LITTLE ROCK — A new study shows that vaccinations for COVID-19 for those seeking elective surgery could be lifesaving.

Providing COVID-19 vaccines for patients awaiting elective surgery could save 58,687 lives worldwide over the next year, according to results of an international study in which the University of Arkansas for Medical Sciences (UAMS) participated.

The study findings, based on data gathered in 2020 by COVIDSurg Collaborative, an international network of surgeons, suggests that patients should receive a COVID-19 vaccine before surgery to reduce risk of postoperative death.

Patients who develop COVID-19 infection have a four to eight times higher risk of death in the 30 days following surgery.

For example, where patients aged 70 years and over undergoing cancer surgery would usually have a 2.8% mortality rate, this increases to 18.6% if they develop COVID-19 infection.

Based on the high risks that surgical patients face, scientists calculate that vaccination of surgical patients is more likely to prevent COVID-19 related deaths than vaccines given to the population at large; particularly among those 70 and older who are undergoing surgery for cancer. For example, where 1,840 people aged 70 and over in the general population need to be vaccinated to save one life over one year, this figure drops to only 351 in patients aged 70 years and over who are having cancer surgery.

“Surgical patients, particularly patients 70 years or older having cancer surgery, are a vulnerable group who are at increased risk of COVID-19 related death,” said Emmanouil (Manos) Giorgakis, M.D., a transplant surgeon at UAMS and an assistant professor in the College of Medicine’s Division of Transplant Surgery who led UAMS’ participation in the study. “Preoperative vaccination can significantly reduce postoperative mortality. Vaccination is also likely to decrease postoperative pulmonary complications, reducing intensive care use and overall health care costs.”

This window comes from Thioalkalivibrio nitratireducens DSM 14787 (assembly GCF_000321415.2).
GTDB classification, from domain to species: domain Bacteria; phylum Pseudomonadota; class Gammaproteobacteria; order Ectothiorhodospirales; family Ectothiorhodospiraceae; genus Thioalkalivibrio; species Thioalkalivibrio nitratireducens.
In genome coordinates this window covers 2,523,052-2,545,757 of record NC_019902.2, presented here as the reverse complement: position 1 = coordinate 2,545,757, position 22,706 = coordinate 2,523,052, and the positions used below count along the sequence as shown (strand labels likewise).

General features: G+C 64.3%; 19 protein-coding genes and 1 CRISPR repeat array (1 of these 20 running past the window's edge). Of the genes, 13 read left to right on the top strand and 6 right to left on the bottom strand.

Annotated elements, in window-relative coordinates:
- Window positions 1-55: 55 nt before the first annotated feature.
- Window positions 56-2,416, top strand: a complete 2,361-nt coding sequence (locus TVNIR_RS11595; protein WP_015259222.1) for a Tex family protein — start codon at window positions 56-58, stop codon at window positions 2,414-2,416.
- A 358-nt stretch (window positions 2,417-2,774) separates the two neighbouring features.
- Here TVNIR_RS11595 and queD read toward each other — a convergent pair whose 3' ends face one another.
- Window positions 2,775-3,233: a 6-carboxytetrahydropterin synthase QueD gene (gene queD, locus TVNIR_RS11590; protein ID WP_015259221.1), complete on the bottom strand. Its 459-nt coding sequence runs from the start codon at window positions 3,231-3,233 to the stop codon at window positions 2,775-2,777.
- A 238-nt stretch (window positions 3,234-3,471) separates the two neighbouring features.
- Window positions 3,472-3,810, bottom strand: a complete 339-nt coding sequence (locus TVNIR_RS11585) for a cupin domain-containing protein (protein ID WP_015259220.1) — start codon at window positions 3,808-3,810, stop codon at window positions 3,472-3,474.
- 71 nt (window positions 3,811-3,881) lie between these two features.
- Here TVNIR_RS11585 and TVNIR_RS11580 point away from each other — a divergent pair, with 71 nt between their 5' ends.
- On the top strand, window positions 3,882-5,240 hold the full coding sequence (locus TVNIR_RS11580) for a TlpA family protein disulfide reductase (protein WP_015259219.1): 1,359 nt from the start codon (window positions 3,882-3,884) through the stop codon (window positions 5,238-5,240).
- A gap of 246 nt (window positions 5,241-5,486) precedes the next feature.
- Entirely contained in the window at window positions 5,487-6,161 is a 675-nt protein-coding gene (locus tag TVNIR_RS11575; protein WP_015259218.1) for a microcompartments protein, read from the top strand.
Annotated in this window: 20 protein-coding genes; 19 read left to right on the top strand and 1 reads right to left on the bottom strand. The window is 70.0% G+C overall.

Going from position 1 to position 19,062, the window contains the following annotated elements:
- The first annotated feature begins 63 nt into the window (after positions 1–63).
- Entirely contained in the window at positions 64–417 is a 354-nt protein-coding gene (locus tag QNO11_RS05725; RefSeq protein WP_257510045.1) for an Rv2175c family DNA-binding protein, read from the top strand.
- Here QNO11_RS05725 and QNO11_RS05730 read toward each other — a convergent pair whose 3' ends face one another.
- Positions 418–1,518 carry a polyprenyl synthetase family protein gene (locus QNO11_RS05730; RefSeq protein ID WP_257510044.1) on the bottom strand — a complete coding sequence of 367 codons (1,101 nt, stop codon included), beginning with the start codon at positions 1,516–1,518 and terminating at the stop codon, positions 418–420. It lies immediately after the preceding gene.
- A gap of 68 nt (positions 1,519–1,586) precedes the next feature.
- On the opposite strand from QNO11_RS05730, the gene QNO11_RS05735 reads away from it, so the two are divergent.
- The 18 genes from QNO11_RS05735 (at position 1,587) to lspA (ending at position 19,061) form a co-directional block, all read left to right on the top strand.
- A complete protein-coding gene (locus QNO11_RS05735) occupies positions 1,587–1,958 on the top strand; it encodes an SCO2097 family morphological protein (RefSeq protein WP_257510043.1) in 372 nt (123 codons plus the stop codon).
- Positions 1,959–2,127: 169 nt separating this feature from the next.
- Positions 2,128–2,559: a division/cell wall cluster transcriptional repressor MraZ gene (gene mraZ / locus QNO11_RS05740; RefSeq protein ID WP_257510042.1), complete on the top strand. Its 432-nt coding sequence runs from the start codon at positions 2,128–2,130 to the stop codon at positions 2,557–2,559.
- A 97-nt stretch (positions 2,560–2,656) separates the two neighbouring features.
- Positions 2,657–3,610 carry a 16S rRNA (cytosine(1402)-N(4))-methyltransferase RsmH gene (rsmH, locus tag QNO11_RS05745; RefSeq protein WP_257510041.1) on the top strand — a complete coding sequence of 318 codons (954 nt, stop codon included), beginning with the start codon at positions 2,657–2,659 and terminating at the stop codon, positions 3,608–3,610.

The COVIDSurg Collaborative international team of researchers, led by experts from the United Kingdom’s University of Birmingham, has published its findings in the BJS (incorporating the British Journal of Surgery and the European Journal of Surgery), after studying data for 141,582 patients from across 1,667 hospitals in 116 countries, including Australia, Brazil, China, India, the United Arab Emirates, the United Kingdom and the United States — creating the world’s largest-ever international study on surgery. The United States contributed data from 10,658 patients.

The study was undertaken in response to a need for evidence to guide surgical care during the pandemic, after a previous study showed that contracting the virus around the time of surgery can be catastrophic, increasing the risk of complications and death despite preoperative risk-reduction measures.

Another motivation was an urgent need for strategies to support the safe restart of backlogged surgeries.

The study concluded that as the global rollout of COVID-19 vaccines proceeds, patients needing elective surgery should be prioritized ahead of the general population. It also recommends that governments prioritize vaccination of surgical patients.